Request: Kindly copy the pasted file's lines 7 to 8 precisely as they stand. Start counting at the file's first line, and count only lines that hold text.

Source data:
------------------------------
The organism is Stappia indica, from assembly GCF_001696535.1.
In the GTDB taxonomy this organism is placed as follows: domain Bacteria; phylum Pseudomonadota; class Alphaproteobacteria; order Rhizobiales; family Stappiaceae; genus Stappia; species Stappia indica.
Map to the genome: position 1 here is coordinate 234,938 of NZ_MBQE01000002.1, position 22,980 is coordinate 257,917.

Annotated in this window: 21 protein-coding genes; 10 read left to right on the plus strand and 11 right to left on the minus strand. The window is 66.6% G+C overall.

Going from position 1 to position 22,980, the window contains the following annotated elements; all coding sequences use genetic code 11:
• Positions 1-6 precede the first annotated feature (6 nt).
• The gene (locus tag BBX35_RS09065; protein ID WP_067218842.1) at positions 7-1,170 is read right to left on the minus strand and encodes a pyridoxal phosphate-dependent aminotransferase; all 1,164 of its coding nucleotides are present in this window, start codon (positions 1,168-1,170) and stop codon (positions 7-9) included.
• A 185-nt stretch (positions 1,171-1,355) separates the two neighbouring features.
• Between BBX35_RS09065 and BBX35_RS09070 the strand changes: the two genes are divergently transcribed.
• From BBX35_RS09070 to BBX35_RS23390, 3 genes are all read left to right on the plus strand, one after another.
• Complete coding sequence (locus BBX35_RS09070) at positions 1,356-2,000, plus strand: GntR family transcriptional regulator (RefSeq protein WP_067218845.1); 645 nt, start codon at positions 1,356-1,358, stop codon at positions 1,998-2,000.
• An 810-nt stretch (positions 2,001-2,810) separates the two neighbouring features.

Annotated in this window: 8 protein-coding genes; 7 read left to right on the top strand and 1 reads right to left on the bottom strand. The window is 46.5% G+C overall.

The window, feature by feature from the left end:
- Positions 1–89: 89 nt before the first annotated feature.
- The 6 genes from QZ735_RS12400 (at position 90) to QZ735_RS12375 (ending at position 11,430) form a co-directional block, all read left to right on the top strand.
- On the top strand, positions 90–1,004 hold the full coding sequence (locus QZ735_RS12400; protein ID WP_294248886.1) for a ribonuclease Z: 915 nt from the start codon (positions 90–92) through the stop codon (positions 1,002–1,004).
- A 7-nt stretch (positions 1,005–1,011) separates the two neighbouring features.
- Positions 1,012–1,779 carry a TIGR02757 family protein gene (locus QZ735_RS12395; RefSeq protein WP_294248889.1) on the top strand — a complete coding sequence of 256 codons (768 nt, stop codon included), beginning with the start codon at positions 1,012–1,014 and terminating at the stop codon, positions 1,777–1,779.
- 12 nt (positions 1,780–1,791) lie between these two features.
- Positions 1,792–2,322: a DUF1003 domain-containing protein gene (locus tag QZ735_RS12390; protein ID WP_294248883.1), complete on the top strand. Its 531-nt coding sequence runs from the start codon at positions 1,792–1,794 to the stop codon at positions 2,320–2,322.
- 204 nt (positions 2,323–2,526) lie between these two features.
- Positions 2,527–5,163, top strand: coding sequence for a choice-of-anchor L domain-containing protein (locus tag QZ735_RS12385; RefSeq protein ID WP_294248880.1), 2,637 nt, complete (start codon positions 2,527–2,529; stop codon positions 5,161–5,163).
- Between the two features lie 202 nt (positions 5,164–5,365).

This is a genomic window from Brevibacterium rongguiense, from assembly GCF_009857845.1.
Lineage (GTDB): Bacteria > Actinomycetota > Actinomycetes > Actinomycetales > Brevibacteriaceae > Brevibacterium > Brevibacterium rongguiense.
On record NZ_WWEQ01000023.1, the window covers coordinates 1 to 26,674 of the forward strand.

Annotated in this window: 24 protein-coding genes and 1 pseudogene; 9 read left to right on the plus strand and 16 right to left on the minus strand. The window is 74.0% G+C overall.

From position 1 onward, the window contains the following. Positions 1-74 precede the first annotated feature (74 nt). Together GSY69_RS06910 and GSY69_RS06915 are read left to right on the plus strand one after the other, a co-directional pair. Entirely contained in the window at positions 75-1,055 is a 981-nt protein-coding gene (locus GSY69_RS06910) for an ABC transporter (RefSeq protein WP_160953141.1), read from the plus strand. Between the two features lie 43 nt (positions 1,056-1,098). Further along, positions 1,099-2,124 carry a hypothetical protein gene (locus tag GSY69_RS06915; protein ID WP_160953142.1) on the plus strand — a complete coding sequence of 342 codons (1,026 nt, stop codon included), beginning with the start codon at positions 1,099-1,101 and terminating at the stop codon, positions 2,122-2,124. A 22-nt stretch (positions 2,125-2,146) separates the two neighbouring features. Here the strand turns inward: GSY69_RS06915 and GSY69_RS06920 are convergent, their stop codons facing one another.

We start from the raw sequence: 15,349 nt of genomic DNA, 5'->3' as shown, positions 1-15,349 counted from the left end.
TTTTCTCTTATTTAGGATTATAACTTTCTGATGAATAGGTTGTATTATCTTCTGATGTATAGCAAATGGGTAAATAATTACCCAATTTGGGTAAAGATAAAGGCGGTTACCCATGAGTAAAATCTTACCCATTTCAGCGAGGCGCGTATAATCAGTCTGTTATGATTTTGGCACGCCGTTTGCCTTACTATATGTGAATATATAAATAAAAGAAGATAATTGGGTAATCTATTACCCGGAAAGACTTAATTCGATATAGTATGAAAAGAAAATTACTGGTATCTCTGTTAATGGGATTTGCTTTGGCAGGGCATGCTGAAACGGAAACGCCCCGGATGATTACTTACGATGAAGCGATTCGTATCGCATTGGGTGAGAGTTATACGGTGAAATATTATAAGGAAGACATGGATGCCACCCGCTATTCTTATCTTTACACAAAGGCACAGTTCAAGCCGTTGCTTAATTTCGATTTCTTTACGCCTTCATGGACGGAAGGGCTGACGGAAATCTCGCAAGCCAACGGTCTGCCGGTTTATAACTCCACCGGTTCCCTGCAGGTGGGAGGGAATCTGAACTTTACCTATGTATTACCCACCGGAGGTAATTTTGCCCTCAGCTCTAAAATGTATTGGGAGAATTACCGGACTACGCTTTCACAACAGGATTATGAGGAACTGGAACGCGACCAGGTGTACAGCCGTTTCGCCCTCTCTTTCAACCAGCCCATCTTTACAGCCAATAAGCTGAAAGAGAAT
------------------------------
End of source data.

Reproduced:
• The gene (locus tag BBX35_RS09065; protein ID WP_067218842.1) at positions 7-1,170 is read right to left on the minus strand and encodes a pyridoxal phosphate-dependent aminotransferase; all 1,164 of its coding nucleotides are present in this window, start codon (positions 1,168-1,170) and stop codon (positions 7-9) included.
• A 185-nt stretch (positions 1,171-1,355) separates the two neighbouring features.